Mark Friedberg

AS: How do you feel about comic book movies in general? 
MF: I don’t disparage them but I don’t go see comic book movies. That’s not my interest. I didn’t even want to read the scripts. In fact, I didn’t want to read Joker when it was first sent.

AS: I remember you did The Amazing Spiderman 2…
MF: It’s not me. Three hundred million dollars for that movie. What I spent just in my budget I could have made three Selmas. I want to make the kind of movies I want to see. I’m more of an indie person. I love movies that generally don’t come out of studios. The movies that come out of people scraping it together, figuring it out, often that come from other countries. The cool thing about Joker is that it was an independent film that just happened to be financed by a non-independent studio. In the beginning they were even worried, Is Joaquin the right guy for this? They wanted somebody even more famous. It’s a business. They’re laying out fifty, sixty million bucks they want it back. On the other hand Todd Phillips has made them a lot of money. And I guess they trust him. Enough to give this a shot. It seems to have worked out pretty well for them.

AS: How involved was Todd Phillips with the production design?
MF: Very. I sat with him at the interview and I said two things. I said, It should look like you, a camera person and the actor tumbled out of the van and started shooting. It shouldn’t be dutched angles, noir-ish comic angles. The stakes are real and so should the visuals be. I wanted to go far away from the comic version of this story. And he’s like, I’m already there. And then I said, If you go halfway it won’t make it. You gotta go for it and risk ruining your career to maybe do something brilliant. It’s a great script and you have a great actor and a great point of view and if you’re uncompromising and resist the urge to make it pretty, it’ll be stronger. It wasn’t like I had to convince him of that. It was more like he had to convince me that he was there. And he was.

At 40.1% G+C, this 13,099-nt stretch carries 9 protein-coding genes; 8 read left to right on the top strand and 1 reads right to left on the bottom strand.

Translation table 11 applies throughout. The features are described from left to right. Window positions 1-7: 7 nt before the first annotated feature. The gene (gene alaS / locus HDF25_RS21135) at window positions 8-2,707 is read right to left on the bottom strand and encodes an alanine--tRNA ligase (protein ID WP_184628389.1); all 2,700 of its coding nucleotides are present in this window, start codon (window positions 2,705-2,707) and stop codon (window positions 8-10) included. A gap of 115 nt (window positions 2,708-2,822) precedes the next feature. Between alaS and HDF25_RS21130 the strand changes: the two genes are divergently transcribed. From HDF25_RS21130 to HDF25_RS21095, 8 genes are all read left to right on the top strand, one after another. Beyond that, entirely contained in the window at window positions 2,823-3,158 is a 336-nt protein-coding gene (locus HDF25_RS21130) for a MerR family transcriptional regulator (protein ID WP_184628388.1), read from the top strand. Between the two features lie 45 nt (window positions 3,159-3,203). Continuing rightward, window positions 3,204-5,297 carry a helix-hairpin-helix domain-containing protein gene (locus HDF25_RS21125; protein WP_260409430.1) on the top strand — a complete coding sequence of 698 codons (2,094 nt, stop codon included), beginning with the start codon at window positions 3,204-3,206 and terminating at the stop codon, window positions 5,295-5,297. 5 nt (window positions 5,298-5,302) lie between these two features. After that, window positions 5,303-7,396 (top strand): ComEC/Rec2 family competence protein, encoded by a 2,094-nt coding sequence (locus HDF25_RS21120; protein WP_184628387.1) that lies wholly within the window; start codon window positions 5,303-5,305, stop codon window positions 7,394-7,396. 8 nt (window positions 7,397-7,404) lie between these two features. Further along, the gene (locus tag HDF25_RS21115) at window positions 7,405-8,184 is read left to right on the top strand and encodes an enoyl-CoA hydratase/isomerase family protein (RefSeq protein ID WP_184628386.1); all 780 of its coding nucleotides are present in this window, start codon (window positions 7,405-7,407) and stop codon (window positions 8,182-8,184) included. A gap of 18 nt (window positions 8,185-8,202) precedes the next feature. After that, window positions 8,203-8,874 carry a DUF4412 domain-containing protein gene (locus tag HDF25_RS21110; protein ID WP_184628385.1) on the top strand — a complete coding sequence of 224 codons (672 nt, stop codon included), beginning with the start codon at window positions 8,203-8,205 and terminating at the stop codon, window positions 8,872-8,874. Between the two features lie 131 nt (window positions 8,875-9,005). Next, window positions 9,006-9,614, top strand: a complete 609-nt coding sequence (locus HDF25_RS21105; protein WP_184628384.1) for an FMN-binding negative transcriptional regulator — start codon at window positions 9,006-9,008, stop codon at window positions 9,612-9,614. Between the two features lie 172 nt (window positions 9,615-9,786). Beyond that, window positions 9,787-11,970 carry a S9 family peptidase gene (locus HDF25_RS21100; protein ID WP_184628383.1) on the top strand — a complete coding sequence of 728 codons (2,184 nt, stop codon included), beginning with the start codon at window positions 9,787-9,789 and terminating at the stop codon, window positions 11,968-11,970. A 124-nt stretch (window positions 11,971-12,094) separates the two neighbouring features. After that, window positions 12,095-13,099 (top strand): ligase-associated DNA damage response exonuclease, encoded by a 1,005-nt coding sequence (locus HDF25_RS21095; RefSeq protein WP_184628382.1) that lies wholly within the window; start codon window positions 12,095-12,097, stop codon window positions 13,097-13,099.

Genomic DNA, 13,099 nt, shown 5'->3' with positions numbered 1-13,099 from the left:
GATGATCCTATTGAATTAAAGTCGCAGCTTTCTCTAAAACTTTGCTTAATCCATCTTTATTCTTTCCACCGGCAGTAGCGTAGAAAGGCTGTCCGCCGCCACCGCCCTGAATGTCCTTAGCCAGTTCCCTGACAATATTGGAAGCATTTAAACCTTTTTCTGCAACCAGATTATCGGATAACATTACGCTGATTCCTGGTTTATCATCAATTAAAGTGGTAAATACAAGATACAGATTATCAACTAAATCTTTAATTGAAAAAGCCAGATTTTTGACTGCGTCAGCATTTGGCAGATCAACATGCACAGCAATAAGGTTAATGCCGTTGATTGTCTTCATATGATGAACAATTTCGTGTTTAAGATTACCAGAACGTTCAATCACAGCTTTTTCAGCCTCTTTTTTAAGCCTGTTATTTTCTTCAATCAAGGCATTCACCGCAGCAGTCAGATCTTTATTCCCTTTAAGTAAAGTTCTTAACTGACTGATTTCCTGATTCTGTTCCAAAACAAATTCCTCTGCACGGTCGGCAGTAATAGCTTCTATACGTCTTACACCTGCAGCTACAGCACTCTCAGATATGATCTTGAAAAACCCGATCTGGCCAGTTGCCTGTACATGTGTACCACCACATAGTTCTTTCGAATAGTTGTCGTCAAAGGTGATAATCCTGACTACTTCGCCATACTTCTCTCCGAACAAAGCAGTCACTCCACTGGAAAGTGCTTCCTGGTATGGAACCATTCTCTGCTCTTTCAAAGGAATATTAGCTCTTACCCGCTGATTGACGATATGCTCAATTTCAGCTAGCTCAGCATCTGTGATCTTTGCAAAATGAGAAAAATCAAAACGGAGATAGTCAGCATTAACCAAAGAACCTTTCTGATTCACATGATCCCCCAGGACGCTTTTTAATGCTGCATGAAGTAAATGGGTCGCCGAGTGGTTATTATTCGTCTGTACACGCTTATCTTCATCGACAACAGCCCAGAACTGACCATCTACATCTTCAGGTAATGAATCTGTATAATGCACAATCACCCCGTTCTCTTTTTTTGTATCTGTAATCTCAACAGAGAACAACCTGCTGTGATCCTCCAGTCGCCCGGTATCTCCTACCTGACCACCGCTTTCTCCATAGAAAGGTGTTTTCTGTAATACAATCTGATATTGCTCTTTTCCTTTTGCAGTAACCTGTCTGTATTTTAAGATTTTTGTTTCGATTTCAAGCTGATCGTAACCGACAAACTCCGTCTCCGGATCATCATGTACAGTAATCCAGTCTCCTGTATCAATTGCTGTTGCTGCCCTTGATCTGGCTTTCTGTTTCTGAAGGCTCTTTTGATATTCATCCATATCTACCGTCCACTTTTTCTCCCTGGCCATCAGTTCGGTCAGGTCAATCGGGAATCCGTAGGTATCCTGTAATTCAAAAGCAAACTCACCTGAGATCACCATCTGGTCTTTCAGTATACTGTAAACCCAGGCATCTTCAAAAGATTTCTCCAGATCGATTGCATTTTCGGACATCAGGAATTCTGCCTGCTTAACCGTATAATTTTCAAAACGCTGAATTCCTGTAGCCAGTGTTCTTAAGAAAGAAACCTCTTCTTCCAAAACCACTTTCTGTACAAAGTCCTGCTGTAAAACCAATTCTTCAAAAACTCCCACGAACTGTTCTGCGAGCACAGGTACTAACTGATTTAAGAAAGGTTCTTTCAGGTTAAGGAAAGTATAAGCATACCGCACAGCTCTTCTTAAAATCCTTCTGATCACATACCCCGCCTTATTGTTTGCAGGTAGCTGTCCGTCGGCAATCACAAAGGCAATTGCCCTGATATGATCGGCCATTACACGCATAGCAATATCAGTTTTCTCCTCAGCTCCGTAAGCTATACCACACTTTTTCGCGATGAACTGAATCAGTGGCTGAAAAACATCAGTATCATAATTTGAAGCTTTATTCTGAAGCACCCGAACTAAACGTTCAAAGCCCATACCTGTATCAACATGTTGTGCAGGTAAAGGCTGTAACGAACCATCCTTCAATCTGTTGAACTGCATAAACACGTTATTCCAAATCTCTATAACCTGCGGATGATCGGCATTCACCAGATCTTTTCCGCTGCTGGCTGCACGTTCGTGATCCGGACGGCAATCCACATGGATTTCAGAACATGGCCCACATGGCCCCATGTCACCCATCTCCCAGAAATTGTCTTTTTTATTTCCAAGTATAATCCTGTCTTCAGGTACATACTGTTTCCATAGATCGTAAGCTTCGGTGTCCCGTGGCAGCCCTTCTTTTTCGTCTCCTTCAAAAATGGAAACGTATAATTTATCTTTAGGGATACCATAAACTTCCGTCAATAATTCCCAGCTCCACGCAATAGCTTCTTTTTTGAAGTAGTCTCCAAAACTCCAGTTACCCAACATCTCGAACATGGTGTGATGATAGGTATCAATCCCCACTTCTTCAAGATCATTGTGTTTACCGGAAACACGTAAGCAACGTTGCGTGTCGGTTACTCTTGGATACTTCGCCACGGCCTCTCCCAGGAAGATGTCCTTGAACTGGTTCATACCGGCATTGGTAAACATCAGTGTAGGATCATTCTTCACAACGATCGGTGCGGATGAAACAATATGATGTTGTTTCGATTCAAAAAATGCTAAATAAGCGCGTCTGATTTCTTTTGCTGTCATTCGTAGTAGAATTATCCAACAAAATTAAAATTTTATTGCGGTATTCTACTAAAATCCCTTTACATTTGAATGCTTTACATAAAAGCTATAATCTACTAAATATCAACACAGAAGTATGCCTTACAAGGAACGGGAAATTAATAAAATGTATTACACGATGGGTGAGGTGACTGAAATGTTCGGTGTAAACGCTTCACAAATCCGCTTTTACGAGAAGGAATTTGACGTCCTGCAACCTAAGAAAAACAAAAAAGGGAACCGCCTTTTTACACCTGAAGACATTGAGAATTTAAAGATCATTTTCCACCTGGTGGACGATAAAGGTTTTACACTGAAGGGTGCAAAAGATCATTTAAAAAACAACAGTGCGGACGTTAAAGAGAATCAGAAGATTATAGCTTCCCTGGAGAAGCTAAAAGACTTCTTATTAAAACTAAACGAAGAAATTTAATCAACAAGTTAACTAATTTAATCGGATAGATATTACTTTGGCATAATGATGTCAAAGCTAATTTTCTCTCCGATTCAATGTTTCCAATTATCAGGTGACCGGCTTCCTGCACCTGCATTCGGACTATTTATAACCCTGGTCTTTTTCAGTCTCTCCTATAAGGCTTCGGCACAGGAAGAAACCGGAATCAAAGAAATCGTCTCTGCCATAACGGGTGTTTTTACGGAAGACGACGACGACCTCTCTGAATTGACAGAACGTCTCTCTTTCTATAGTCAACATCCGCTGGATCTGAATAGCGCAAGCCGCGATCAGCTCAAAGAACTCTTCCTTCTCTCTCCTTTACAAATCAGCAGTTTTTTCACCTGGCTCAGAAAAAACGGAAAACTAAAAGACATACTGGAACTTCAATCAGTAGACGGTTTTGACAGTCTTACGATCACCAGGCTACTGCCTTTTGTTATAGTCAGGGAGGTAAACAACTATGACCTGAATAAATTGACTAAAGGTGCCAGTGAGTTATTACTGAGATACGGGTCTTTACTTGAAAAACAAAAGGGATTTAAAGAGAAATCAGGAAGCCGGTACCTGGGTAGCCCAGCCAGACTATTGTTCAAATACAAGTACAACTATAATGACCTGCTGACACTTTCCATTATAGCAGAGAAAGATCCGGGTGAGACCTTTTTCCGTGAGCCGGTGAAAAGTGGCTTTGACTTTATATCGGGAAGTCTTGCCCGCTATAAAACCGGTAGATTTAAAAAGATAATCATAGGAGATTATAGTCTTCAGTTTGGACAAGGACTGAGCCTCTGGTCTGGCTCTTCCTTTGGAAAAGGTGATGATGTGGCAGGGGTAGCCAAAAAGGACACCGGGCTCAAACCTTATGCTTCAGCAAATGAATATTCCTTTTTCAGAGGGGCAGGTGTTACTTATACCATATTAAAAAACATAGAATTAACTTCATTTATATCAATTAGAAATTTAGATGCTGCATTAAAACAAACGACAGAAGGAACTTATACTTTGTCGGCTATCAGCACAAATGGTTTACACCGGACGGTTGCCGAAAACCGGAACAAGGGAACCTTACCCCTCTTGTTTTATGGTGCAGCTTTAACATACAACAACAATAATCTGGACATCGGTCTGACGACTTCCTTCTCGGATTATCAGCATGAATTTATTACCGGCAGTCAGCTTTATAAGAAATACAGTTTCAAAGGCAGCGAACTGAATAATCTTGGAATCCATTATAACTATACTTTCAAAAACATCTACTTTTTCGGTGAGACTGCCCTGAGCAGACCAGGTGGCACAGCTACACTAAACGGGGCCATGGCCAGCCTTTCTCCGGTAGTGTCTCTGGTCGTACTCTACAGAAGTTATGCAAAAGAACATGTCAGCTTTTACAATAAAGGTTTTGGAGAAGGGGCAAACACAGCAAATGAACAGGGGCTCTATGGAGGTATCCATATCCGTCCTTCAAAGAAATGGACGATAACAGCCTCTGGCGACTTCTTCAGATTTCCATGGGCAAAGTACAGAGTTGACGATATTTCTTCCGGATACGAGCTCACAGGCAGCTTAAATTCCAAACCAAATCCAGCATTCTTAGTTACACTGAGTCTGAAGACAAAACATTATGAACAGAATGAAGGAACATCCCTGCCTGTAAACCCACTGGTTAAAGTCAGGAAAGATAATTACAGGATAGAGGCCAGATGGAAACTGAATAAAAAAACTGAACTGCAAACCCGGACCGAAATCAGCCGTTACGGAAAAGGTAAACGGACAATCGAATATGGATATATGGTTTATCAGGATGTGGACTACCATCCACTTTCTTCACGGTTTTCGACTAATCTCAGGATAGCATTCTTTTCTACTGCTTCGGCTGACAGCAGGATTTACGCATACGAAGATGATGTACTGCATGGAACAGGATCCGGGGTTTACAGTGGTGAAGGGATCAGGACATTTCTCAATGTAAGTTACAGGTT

AS: How does working with him compare to working with Wes Anderson on The Life Aquatic and The Darjeeling Limited?
MF: Wes’ movies are stylized. Wes’ storytelling is stylized. There is very little that they have in common as storytellers.

The director is the conductor. He’s Leonard Bernstein. He stands in front of the whole orchestra. The orchestra is made up of sections- the strings, the winds, the percussion. A movie is similarly orchestral. The director conducts, the sections are the various departments: camera department, art department, lighting, costume, sound and music departments. The best movies in my opinion, are when the director has everyone playing in same key, in harmony. In the director’s control we are synthesized into this story’s  telling and hopefully it all works together to propel our character through the plot and on the arc of their journey. Each harmony makes each department work better. It’s phenomenal how much better my sets look once the music gets put in.

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